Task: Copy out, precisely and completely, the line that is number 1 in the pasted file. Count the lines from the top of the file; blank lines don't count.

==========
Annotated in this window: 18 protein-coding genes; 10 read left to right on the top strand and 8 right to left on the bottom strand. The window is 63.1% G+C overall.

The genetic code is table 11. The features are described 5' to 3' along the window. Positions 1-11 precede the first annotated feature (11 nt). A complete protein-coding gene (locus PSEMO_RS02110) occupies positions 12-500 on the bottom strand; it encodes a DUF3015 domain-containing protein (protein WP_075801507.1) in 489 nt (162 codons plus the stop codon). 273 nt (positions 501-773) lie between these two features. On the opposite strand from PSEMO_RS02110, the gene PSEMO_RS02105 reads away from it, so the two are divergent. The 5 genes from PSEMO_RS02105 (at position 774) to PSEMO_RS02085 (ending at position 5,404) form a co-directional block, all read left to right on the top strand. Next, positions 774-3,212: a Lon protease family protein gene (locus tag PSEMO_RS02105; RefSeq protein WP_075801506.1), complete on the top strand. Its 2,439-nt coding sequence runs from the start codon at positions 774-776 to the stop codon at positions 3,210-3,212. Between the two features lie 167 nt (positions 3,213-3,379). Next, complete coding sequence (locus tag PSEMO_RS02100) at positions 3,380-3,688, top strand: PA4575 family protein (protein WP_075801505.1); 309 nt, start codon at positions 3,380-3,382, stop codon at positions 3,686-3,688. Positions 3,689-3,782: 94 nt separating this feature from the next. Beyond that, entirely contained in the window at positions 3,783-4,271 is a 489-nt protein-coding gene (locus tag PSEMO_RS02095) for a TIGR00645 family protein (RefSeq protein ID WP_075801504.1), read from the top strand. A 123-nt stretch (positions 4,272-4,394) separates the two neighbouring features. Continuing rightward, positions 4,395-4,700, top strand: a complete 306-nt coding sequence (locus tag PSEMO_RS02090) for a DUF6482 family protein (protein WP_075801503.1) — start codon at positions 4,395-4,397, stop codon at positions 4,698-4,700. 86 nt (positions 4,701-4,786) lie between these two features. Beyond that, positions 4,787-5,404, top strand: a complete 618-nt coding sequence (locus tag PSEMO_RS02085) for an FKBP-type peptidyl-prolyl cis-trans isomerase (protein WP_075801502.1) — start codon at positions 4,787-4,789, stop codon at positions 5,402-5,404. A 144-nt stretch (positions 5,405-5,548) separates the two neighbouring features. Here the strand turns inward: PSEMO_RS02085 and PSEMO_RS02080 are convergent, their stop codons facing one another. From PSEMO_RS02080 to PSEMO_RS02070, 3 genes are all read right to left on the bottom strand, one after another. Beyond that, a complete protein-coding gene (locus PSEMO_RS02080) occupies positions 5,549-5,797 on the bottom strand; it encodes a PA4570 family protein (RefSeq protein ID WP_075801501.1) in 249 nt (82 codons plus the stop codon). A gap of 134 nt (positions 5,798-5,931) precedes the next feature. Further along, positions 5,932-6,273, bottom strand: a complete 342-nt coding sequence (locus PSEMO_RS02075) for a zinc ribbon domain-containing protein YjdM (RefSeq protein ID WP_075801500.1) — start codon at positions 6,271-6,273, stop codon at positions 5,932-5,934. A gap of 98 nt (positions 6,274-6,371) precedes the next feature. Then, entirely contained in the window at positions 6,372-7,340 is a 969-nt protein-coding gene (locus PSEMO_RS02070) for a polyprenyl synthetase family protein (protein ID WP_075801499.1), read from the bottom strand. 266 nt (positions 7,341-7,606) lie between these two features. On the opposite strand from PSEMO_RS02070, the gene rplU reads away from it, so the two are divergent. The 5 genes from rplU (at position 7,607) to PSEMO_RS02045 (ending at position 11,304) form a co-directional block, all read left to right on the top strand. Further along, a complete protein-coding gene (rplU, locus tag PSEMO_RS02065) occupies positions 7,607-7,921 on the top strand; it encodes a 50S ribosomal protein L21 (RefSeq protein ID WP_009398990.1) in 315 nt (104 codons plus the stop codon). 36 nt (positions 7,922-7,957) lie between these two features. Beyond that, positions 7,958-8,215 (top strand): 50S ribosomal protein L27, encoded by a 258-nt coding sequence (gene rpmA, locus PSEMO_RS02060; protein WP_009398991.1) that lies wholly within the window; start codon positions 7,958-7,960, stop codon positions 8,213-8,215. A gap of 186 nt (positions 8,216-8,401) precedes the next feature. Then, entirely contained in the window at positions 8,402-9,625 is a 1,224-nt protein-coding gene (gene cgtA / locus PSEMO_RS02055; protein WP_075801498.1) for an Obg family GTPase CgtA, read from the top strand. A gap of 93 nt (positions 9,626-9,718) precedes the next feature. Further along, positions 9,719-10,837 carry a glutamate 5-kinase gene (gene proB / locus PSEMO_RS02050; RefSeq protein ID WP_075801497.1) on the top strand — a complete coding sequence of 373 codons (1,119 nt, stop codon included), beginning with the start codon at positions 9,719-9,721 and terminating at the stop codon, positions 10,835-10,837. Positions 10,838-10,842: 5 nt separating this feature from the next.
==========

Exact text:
Annotated in this window: 18 protein-coding genes; 10 read left to right on the top strand and 8 right to left on the bottom strand. The window is 63.1% G+C overall.